The Birth of Love
by Joanna Kavenna
Faber & Faber; Paperback;
Price: £12.99; 309 pages;
ISBN 978 0 571 24517 8
Joanna Kavenna’s second novel (after Inglorious, which won the Orange Award for New Writers) tells four loosely connected stories on the theme of childbirth and motherhood. Set centuries apart, in an array of styles and even of fonts, they collectively affirm the irreducible mystery of the act of giving birth and the strength of the connection it forges. ‘The Moon’, set in 1865, centres on Ignaz Semmelweis, the real-life Hungarian obstetrician who first made the link between doctors’ unwashed hands and childbed fever. ‘The Tower’ takes place in a nightmarish future where mothers are ‘egg donors’, babies are ‘progeny of the species’ and the maternal bond is strictly denied, only to be reawakened among a group of dissidents when a woman falls pregnant. The other two stories are set in the present day: ‘The Hermit’ follows reclusive novelist Michael Stone as his book about Semmelweis is launched and he learns of his mother’s dementia, while ‘The Empress’ takes the reader through the anxiety and labour pains of Brigid Hayes.
At first it is hard to see how Kavenna could possibly make these historically and stylistically disparate narratives cohere. Gradually, however, links emerge, and by the end of the novel the narratives have knitted together in a formally skilful, if rather arbitrary, fashion. They are united by a common theme of confinement or incarceration, from Vienna asylum to the imprisoned dissidents, via Michael’s self-imposed isolation and the ‘prison walls’ of Brigid’s womb. There is a shared, recurring dream of blood; a shared archetype of motherhood; a shared moon shining on all four stories. Most significantly, each strand shows how inflexible and yet how fallible is each successive dogma surrounding childbirth – and this becomes ‘a metaphor, for any system of belief’, formulated in terms of the struggle between ‘[t]he one and the confident many’.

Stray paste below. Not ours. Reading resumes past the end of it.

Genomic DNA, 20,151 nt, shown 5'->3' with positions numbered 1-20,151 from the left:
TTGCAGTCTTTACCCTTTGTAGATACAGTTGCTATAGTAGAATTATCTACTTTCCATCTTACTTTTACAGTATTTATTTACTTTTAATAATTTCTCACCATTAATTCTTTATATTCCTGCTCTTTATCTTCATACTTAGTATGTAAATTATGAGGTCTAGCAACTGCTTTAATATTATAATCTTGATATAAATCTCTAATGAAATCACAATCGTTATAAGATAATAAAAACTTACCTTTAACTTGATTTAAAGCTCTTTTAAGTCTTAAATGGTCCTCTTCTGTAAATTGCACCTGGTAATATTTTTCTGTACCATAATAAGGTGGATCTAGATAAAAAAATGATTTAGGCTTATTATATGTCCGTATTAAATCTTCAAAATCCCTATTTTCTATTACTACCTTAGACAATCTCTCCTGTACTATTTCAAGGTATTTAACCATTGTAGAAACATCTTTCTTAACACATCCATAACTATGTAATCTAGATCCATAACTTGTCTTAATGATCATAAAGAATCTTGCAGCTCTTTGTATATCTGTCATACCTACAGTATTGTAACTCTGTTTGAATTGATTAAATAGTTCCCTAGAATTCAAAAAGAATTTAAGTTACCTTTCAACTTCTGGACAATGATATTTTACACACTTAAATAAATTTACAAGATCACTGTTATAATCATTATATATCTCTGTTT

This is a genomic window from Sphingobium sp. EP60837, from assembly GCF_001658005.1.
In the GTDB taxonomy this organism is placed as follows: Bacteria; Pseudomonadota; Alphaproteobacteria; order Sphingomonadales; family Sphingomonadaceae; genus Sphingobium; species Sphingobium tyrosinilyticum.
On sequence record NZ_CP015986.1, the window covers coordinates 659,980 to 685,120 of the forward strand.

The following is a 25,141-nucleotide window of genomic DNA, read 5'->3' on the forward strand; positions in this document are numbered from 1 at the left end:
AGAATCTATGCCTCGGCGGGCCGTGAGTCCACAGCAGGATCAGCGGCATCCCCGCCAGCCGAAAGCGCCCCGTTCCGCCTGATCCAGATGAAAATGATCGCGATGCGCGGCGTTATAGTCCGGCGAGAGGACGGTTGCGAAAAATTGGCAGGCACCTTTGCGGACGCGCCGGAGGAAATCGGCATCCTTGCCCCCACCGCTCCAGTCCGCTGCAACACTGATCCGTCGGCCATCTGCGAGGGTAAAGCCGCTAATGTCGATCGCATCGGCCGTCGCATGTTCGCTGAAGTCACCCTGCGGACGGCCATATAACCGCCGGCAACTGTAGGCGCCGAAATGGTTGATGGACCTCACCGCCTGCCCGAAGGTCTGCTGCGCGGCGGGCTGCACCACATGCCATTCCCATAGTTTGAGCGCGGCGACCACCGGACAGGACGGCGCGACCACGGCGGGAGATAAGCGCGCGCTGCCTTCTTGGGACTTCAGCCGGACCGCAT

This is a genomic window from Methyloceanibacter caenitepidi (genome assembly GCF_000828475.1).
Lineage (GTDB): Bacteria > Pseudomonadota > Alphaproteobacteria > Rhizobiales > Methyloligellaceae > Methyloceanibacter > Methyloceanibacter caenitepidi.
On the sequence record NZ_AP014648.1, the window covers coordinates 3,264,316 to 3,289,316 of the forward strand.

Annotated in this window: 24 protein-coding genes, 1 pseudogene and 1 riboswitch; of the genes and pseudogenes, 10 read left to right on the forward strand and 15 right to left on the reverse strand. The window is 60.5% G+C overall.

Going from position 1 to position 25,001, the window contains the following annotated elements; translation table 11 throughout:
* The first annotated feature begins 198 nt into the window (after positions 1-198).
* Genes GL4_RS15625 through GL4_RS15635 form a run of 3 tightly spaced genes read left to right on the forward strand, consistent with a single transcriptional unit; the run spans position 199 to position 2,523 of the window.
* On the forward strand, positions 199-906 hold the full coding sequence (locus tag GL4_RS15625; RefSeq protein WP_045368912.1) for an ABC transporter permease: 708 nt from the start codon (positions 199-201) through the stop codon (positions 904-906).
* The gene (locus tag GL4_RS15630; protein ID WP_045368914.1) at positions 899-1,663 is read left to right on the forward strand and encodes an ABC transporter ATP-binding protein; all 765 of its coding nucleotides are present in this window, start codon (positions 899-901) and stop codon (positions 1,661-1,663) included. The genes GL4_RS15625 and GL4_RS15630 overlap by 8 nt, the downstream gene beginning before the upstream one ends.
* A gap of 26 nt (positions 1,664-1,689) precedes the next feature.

Those last two quotes come from Michael Stone’s musings on his own novel The Moon (from which, we are given to understand, the Semmelweis passages are taken). It is tempting to read Stone’s writerly self-doubt as a mouthpiece for Kavenna, a gloss on her own work: Stone, after all, concedes that his narrator is ‘himself, or some aspect of himself’. The words ‘ancient’, ‘ritual’ and ‘mystery’ recur frequently – prompting the thought that Kavenna, in taking care to flag up the novel’s concerns, has perhaps let too much light in on its mysteries. For all the exegesis, none of the narratives really gets enough time to immerse the reader in its imaginative world.
The most effective sections are those dealing with Semmelweis and his final days as a tragic, asylum-bound Cassandra. Kavenna tells his story in epistolary form, through a series of encounters with a scholar-narrator who seeks to understand his ideas while offering his own proto-Freudian interpretation of the root of his mental breakdown. This strand is affecting and engrossing, constructed with the pace of a two-handed drama. Equally powerful is the contraction-by-contraction account of Brigid Hayes’s labour, which prompted this reviewer to thank his lucky chromosomes he will only ever have to read about it.
The book is let down, however, by the jarring ‘2153’ strand. This takes the form of a series of interrogation transcripts (in their own sans serif typeface) of dissidents who have been arrested after fleeing the authoritarian, dehumanising regime that has arisen. Kavenna’s vision of farmed ovaries, eugenics and mass-scale farms owes something to Stalinism and more than a little to Aldous Huxley. Her brave new world, a response to the ravages of climate change, has none of the dangerous attractiveness of Huxley’s, however – it is an altogether more pedantic and humourless dystopia. More gravely, it does not achieve the quality of a fully realised world, leaning too heavily on science fiction cliché. There was one particular point in particular at which Kavenna lost my trust as a reader, when one of the prisoners, supposedly brainwashed from birth but obeying her instinct, says:
Yet there was something cathartic about the process. We who had been bred in sterilised sparkling machines, in the pristine technocratic sanctuary of the Genetix, we who had lived our days in perfect towers coated in shining solar shields, so everything was always glittering in the dangerous sunshine, suddenly we were dirtied, reborn into viscera and filth.
The character opens her mouth; the voice that emerges is the author’s. And this, finally, is the problem with The Birth of Love. Though there is much to admire in the novel’s ambition and scope, it lacks the discipline to succeed as a coherent piece of storytelling.